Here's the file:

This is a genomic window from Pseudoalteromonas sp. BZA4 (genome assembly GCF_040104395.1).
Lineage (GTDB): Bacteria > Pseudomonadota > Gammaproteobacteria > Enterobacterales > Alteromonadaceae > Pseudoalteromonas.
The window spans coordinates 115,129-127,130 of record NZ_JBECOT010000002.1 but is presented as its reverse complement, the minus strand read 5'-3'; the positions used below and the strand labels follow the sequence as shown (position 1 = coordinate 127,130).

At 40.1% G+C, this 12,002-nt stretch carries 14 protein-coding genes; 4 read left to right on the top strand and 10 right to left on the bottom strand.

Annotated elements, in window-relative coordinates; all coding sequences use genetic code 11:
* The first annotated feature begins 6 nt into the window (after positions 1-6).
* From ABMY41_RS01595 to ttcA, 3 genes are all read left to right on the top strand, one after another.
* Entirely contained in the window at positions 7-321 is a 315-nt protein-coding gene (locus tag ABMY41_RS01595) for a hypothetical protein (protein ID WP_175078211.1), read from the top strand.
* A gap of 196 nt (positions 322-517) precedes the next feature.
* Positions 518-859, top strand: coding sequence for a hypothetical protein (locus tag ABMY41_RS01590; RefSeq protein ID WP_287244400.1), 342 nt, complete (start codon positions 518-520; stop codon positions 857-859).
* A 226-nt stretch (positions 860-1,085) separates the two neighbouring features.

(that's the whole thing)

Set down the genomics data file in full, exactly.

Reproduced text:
This is a genomic window from Pseudoalteromonas sp. BZA4 (genome assembly GCF_040104395.1).
Lineage (GTDB): Bacteria > Pseudomonadota > Gammaproteobacteria > Enterobacterales > Alteromonadaceae > Pseudoalteromonas.
The window spans coordinates 115,129-127,130 of record NZ_JBECOT010000002.1 but is presented as its reverse complement, the minus strand read 5'-3'; the positions used below and the strand labels follow the sequence as shown (position 1 = coordinate 127,130).

At 40.1% G+C, this 12,002-nt stretch carries 14 protein-coding genes; 4 read left to right on the top strand and 10 right to left on the bottom strand.

Annotated elements, in window-relative coordinates; all coding sequences use genetic code 11:
* The first annotated feature begins 6 nt into the window (after positions 1-6).
* From ABMY41_RS01595 to ttcA, 3 genes are all read left to right on the top strand, one after another.
* Entirely contained in the window at positions 7-321 is a 315-nt protein-coding gene (locus tag ABMY41_RS01595) for a hypothetical protein (protein ID WP_175078211.1), read from the top strand.
* A gap of 196 nt (positions 322-517) precedes the next feature.
* Positions 518-859, top strand: coding sequence for a hypothetical protein (locus tag ABMY41_RS01590; RefSeq protein ID WP_287244400.1), 342 nt, complete (start codon positions 518-520; stop codon positions 857-859).
* A 226-nt stretch (positions 860-1,085) separates the two neighbouring features.